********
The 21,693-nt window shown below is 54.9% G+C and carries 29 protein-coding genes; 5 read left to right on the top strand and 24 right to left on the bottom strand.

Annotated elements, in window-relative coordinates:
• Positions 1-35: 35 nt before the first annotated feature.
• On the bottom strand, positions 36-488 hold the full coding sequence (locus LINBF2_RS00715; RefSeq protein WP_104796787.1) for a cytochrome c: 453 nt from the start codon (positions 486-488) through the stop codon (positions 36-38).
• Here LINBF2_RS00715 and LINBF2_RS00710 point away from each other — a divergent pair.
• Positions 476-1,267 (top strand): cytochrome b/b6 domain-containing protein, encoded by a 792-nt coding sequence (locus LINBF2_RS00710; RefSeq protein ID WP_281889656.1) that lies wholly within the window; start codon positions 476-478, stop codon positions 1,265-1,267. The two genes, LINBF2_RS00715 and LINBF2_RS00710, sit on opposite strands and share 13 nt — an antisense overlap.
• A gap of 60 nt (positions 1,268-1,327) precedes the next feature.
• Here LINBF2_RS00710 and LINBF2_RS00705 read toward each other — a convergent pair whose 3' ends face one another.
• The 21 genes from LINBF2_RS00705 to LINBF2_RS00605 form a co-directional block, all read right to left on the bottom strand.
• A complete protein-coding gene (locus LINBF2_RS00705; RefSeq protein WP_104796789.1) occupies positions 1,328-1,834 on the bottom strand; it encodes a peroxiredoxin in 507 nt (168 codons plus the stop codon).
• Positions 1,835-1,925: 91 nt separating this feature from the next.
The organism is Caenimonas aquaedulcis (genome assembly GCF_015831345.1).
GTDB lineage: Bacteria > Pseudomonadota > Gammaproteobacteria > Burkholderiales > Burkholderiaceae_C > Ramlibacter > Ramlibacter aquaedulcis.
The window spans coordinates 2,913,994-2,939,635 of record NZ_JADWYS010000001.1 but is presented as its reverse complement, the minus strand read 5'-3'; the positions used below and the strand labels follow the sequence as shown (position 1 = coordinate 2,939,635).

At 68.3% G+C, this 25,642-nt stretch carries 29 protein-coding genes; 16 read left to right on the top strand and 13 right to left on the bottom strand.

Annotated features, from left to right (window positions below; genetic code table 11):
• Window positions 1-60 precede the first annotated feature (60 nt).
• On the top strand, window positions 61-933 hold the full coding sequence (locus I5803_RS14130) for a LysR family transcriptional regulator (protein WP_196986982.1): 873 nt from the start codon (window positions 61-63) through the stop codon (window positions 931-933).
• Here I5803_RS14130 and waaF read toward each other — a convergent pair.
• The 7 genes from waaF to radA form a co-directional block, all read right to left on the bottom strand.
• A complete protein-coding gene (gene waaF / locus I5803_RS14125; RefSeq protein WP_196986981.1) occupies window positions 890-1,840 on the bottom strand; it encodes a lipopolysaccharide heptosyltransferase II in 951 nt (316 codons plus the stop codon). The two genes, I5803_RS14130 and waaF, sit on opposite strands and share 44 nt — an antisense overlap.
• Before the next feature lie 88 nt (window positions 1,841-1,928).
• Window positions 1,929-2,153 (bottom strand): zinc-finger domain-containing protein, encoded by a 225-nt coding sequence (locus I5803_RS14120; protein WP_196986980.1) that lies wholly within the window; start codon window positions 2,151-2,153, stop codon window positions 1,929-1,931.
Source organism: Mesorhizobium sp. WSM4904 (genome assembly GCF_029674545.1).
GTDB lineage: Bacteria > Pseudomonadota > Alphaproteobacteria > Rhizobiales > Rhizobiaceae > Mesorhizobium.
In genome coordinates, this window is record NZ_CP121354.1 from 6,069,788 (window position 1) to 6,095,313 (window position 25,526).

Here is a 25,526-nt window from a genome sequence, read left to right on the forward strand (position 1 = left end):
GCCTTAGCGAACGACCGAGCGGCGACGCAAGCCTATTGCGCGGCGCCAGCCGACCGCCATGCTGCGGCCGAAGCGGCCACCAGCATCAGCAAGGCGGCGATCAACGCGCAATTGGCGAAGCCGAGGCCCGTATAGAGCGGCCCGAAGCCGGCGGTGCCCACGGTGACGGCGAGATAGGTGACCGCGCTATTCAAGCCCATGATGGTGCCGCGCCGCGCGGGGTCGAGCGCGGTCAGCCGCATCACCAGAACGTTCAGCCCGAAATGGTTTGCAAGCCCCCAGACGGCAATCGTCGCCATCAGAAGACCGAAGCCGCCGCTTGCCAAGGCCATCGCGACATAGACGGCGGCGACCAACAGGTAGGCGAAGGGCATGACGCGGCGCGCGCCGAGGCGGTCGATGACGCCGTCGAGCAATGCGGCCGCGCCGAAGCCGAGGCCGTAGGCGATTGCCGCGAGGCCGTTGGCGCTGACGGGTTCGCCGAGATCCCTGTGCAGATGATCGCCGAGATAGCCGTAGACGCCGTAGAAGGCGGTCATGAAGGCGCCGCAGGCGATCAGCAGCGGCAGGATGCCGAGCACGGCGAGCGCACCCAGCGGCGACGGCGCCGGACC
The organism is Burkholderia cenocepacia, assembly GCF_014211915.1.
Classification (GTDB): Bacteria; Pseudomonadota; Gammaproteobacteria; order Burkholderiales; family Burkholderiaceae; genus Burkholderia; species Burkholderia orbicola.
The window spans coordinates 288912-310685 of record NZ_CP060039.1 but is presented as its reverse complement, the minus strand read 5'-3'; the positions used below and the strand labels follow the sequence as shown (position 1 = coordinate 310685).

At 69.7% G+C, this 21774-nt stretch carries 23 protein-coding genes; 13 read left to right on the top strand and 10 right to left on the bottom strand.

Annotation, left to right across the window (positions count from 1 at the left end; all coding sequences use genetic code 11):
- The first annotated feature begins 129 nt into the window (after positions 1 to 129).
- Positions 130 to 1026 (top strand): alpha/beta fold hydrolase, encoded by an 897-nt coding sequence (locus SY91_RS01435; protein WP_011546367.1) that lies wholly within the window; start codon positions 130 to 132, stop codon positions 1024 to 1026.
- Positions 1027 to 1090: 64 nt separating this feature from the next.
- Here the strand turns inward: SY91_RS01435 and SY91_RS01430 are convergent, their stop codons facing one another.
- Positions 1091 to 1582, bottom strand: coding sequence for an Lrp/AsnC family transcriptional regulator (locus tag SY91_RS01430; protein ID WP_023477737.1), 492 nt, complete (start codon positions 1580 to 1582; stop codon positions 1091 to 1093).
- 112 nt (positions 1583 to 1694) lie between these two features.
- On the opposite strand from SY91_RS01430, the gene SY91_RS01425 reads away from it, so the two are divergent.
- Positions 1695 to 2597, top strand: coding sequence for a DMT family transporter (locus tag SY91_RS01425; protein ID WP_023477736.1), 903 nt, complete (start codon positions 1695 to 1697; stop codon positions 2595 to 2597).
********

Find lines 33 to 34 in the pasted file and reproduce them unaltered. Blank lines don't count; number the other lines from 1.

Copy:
Annotation, left to right across the window (positions count from 1 at the left end; all coding sequences use genetic code 11):
- The first annotated feature begins 129 nt into the window (after positions 1 to 129).